Black History Month series: How can we learn lessons when we only hear a fraction of the story?


29 October 2019

Global Justice Now challenges the structures that put, and keep, people in poverty and increase inequality around the world. For me Black History Month can help address why some of these structures exist to begin with and how our movements for change can, and must, connect the dots. 

Some of the structures I speak of are often seen in everyday reality. We see it at an international level in unfair conditions attached to International Monetary Fund loans to countries in the global south which have pushed for more deregulated and privatised markets globally, pushing countries in deeper poverty and inequality. And at a national level we have seen the UK government demonise migrants with the deliberate hostile environment policy, stripping them of rights and sympathies usually afforded to the majority of the population. These structures decide who belongs and who doesn’t; who is allowed to become rich and who must stay poor, they are about us vs them, they are about power. And they have a base in colonial understanding of ‘Othering’.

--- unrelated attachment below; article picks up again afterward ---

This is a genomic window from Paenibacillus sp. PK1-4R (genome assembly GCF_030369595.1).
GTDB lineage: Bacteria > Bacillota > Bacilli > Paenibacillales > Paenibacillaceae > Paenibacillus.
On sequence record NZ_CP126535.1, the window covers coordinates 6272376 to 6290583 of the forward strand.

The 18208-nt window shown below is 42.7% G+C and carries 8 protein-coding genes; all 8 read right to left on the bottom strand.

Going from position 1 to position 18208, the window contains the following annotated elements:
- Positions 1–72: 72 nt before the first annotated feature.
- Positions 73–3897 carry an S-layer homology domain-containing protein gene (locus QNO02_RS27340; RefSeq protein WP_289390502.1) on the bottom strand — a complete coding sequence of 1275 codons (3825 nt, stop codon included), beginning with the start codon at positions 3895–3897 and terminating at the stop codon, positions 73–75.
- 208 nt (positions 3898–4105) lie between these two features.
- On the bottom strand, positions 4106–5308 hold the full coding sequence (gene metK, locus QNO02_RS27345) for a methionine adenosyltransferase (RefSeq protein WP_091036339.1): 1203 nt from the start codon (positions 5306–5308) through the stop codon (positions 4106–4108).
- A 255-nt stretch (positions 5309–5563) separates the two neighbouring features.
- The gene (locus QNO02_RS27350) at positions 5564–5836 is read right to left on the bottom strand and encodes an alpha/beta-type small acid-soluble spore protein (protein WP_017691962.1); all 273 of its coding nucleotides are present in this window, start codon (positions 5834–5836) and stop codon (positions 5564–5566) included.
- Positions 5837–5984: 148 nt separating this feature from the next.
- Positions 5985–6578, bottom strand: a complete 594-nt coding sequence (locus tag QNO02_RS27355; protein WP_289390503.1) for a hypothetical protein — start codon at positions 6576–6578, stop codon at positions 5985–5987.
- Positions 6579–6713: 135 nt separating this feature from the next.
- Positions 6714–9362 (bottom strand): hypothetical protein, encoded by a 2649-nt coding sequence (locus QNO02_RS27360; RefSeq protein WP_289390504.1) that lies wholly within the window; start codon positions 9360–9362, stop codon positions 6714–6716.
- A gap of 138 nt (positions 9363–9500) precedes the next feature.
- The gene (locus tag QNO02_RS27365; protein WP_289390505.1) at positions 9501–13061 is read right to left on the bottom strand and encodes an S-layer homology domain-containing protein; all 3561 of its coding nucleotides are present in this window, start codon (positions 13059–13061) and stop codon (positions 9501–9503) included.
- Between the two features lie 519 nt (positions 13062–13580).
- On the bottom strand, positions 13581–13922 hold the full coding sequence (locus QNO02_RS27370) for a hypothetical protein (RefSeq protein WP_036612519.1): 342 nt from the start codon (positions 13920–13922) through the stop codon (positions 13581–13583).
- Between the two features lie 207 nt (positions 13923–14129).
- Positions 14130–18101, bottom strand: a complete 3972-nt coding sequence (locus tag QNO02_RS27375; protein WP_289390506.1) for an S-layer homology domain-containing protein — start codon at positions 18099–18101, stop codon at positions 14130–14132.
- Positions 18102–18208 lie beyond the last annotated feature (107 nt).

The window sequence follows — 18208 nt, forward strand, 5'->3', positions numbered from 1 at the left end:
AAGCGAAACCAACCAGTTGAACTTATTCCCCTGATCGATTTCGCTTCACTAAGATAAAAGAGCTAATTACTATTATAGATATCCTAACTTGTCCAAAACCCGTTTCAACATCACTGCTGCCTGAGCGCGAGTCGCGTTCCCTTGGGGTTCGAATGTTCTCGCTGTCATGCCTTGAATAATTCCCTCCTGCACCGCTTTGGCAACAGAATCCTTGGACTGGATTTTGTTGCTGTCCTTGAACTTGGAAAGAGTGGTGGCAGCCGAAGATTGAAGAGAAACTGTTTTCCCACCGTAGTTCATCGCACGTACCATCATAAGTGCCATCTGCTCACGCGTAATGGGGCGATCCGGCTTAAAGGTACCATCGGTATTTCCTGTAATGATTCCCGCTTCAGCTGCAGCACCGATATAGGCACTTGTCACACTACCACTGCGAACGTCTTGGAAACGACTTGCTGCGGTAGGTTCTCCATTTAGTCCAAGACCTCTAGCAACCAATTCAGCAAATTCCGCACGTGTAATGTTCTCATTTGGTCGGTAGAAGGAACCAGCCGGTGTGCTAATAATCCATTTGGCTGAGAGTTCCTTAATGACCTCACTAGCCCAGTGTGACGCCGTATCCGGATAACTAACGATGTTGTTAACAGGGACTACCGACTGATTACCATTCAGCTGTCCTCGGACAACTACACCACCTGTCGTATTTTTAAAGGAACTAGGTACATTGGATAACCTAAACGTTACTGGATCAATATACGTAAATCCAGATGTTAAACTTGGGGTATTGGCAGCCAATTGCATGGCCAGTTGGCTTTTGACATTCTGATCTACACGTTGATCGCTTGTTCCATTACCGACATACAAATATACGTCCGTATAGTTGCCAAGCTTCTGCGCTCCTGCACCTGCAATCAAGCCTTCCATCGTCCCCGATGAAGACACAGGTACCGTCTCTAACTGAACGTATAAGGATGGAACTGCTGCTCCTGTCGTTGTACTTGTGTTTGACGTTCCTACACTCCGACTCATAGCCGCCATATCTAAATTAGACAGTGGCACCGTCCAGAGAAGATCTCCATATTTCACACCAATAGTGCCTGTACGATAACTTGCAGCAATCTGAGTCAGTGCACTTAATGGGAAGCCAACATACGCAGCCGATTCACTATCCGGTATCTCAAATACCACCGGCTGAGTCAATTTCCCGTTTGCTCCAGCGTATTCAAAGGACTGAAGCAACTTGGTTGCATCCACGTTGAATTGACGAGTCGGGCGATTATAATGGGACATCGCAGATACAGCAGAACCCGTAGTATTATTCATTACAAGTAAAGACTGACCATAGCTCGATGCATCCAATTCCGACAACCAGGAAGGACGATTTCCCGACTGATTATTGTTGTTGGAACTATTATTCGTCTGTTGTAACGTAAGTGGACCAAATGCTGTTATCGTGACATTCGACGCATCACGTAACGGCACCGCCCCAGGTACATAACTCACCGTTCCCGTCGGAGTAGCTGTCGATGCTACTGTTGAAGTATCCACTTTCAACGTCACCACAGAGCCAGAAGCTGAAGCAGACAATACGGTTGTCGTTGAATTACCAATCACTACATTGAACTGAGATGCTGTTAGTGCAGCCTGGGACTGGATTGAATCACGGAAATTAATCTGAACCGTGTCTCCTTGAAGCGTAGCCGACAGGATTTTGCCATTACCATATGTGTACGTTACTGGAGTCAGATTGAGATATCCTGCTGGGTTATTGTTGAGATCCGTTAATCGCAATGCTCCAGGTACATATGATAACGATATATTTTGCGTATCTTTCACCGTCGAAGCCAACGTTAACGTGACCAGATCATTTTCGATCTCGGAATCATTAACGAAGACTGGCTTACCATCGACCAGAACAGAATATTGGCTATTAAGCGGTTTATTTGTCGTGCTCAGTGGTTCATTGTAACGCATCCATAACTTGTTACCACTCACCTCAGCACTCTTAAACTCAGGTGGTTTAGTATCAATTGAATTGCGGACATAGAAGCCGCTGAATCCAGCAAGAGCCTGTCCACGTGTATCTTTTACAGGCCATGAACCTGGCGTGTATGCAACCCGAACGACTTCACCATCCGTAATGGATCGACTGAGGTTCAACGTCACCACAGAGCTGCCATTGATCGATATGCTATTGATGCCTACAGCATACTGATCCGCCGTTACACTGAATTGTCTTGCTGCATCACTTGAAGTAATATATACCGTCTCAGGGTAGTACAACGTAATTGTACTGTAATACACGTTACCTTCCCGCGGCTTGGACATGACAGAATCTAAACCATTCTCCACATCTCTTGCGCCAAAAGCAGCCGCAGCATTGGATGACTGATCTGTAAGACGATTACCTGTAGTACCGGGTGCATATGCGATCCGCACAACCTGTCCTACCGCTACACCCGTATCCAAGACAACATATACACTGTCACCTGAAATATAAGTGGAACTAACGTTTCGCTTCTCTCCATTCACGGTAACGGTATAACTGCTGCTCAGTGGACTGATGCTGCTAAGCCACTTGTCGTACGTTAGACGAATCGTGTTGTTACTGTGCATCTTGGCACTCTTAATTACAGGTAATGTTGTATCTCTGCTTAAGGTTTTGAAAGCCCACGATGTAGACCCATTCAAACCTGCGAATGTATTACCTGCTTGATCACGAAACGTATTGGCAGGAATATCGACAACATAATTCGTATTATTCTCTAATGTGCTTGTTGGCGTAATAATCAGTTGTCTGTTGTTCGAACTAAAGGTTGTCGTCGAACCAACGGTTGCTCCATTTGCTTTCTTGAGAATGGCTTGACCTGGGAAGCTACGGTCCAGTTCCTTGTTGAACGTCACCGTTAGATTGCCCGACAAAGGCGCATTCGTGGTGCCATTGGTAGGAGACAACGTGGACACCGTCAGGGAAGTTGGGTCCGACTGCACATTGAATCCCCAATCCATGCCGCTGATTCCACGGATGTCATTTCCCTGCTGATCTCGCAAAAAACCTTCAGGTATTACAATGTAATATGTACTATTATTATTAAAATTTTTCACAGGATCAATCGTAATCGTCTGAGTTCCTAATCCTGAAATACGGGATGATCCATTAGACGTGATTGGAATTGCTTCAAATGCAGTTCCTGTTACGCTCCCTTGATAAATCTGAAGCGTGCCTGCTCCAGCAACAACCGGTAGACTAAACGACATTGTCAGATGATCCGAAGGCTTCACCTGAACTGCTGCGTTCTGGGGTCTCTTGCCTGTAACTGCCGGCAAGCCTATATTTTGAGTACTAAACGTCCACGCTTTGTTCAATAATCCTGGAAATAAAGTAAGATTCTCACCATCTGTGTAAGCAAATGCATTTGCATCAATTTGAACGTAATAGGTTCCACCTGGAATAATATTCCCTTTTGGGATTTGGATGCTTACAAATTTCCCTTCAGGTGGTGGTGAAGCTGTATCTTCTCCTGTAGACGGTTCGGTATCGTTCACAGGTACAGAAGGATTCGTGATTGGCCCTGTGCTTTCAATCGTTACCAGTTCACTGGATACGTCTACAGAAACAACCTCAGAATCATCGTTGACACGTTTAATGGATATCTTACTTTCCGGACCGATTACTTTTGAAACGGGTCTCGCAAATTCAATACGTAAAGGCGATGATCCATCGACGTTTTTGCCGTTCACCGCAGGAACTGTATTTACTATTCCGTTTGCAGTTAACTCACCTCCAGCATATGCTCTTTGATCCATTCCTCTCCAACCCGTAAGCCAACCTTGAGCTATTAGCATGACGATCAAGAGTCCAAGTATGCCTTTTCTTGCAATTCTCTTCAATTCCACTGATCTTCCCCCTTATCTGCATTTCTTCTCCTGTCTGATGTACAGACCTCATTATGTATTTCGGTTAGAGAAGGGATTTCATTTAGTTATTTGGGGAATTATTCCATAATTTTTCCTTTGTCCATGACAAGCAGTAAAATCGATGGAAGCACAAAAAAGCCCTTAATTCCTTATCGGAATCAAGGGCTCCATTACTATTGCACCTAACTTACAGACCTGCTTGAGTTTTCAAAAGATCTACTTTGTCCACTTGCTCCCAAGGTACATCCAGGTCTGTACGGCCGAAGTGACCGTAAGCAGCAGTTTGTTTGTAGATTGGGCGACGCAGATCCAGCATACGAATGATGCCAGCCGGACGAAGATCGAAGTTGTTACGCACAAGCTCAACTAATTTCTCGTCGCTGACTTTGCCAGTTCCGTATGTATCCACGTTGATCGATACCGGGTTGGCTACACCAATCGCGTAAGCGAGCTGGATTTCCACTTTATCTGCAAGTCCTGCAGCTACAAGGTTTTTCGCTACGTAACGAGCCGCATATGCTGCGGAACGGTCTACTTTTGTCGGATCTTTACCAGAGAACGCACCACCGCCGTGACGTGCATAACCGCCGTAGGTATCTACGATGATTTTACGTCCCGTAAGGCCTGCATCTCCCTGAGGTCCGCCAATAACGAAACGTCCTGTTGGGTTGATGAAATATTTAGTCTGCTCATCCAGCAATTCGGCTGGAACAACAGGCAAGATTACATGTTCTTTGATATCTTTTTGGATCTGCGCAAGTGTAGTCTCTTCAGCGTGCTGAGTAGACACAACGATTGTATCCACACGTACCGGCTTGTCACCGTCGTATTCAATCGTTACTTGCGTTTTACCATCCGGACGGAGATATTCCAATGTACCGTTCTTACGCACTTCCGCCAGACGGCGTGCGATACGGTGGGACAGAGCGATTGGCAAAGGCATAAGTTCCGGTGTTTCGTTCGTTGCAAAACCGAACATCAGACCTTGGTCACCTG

Othering in history and today

Othering – a set of rules, conscious or unconscious, that say it’s alright for one group of people to have opportunities and dreams, but not another. It says, for example, I can travel around the world and settle where I would like to but border regimes won’t allow you to travel for a better quality of life, to flee instability and war, to save your life or the lives of your family. Othering accords humanity to one group of people but not another. Because the ‘other’ are different, they are not part of our group. They are not like us.

Many point to the root of othering as centred around colonialism the European imperial system. Edward Said who has written extensively on The Other and Orientalism says that it was normalised that “our civilization is known and accepted, theirs is different and strange”.